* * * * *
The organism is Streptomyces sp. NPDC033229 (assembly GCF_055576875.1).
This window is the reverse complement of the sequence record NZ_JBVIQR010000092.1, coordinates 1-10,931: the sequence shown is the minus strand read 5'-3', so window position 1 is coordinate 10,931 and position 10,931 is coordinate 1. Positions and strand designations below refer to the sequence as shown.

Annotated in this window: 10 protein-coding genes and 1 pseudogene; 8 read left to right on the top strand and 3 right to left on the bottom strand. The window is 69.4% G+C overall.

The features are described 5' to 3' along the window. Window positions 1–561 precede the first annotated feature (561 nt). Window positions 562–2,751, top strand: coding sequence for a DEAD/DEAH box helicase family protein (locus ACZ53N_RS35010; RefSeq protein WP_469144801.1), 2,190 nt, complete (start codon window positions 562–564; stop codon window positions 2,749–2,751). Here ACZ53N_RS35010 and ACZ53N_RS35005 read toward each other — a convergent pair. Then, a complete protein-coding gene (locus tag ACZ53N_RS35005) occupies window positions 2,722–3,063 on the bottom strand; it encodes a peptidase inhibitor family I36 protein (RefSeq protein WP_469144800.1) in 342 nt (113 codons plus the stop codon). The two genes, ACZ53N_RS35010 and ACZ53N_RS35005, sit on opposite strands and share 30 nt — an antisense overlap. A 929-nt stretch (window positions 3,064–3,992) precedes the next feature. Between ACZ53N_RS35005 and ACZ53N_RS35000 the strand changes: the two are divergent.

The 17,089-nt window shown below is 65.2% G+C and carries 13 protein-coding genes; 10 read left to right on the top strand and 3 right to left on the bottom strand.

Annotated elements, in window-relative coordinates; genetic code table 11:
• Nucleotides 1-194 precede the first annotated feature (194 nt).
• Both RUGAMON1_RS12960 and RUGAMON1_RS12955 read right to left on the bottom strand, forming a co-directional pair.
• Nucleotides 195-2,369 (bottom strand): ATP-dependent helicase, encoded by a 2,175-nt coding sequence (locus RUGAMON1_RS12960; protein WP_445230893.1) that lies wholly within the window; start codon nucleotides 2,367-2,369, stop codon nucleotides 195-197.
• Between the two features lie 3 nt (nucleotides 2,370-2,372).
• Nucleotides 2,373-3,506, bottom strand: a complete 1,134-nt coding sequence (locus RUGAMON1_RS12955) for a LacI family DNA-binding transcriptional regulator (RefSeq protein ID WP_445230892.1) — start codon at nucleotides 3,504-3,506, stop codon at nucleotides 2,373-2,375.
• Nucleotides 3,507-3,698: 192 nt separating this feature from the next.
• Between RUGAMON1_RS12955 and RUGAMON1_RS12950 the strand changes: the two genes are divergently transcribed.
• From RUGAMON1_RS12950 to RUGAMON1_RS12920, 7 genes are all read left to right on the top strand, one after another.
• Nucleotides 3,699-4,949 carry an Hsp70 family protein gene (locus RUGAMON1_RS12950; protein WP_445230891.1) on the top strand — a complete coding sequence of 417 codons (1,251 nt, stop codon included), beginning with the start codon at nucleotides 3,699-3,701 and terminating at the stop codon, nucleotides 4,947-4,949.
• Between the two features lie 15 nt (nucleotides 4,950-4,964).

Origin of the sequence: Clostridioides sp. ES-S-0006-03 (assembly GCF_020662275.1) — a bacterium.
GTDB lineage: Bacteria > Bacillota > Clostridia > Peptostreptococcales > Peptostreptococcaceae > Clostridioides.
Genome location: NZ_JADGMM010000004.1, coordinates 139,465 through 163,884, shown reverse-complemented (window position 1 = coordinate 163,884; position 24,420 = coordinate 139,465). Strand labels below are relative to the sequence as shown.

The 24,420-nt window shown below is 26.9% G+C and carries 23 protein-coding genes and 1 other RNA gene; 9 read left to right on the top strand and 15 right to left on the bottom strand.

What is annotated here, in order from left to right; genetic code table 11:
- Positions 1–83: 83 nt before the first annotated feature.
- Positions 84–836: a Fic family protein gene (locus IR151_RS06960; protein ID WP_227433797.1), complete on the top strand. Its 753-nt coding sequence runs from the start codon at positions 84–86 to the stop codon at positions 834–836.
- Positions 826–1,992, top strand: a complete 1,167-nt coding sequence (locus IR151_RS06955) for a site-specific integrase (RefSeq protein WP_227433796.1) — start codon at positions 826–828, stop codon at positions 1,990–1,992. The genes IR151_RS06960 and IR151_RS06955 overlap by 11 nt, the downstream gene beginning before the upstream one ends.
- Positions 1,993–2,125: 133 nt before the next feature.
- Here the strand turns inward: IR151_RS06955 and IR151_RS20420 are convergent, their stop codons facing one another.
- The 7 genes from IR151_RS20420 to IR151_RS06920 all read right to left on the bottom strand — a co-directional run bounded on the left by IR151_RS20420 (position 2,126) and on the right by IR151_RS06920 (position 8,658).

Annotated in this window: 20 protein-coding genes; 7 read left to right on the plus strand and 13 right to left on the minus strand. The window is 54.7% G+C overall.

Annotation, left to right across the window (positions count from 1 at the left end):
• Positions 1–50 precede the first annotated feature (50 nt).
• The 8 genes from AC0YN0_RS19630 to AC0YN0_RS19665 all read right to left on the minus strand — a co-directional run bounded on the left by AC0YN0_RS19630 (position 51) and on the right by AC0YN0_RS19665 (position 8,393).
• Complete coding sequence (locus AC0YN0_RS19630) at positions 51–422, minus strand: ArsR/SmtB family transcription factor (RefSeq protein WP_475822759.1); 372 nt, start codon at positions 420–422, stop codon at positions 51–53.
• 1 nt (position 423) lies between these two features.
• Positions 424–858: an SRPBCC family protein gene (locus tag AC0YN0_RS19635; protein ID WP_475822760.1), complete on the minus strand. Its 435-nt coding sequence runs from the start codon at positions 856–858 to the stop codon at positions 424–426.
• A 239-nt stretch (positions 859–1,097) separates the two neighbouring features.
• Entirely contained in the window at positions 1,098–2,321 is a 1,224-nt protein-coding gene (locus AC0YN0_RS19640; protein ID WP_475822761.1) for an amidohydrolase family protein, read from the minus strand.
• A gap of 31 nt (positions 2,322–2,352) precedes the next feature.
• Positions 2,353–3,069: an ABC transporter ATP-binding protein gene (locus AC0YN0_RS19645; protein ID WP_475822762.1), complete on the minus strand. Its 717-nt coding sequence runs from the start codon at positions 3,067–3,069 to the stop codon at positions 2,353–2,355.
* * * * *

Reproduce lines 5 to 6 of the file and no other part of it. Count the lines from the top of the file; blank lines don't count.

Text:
The 17,089-nt window shown below is 65.2% G+C and carries 13 protein-coding genes; 10 read left to right on the top strand and 3 right to left on the bottom strand.

Annotated elements, in window-relative coordinates; genetic code table 11: